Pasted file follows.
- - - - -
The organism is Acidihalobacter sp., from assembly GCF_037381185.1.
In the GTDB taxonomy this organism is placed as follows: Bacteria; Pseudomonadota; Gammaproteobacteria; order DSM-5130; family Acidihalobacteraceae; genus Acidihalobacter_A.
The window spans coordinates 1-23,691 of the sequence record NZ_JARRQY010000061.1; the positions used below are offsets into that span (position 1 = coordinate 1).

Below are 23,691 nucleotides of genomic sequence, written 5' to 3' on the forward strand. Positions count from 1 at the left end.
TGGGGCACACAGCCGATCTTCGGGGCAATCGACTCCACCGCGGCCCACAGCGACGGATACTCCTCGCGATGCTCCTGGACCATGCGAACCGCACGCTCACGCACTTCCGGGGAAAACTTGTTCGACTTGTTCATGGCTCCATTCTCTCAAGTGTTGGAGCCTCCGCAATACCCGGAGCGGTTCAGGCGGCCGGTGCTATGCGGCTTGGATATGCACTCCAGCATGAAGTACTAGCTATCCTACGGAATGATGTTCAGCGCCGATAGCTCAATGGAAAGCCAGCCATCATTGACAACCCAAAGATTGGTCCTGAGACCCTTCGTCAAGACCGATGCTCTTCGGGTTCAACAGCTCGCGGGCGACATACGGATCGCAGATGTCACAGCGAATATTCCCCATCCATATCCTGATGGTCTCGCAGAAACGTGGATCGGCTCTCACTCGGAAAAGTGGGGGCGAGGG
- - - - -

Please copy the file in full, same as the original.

The organism is Acidihalobacter sp., from assembly GCF_037381185.1.
In the GTDB taxonomy this organism is placed as follows: Bacteria; Pseudomonadota; Gammaproteobacteria; order DSM-5130; family Acidihalobacteraceae; genus Acidihalobacter_A.
The window spans coordinates 1-23,691 of the sequence record NZ_JARRQY010000061.1; the positions used below are offsets into that span (position 1 = coordinate 1).

Below are 23,691 nucleotides of genomic sequence, written 5' to 3' on the forward strand. Positions count from 1 at the left end.
TGGGGCACACAGCCGATCTTCGGGGCAATCGACTCCACCGCGGCCCACAGCGACGGATACTCCTCGCGATGCTCCTGGACCATGCGAACCGCACGCTCACGCACTTCCGGGGAAAACTTGTTCGACTTGTTCATGGCTCCATTCTCTCAAGTGTTGGAGCCTCCGCAATACCCGGAGCGGTTCAGGCGGCCGGTGCTATGCGGCTTGGATATGCACTCCAGCATGAAGTACTAGCTATCCTACGGAATGATGTTCAGCGCCGATAGCTCAATGGAAAGCCAGCCATCATTGACAACCCAAAGATTGGTCCTGAGACCCTTCGTCAAGACCGATGCTCTTCGGGTTCAACAGCTCGCGGGCGACATACGGATCGCAGATGTCACAGCGAATATTCCCCATCCATATCCTGATGGTCTCGCAGAAACGTGGATCGGCTCTCACTCGGAAAAGTGGGGGCGAGGG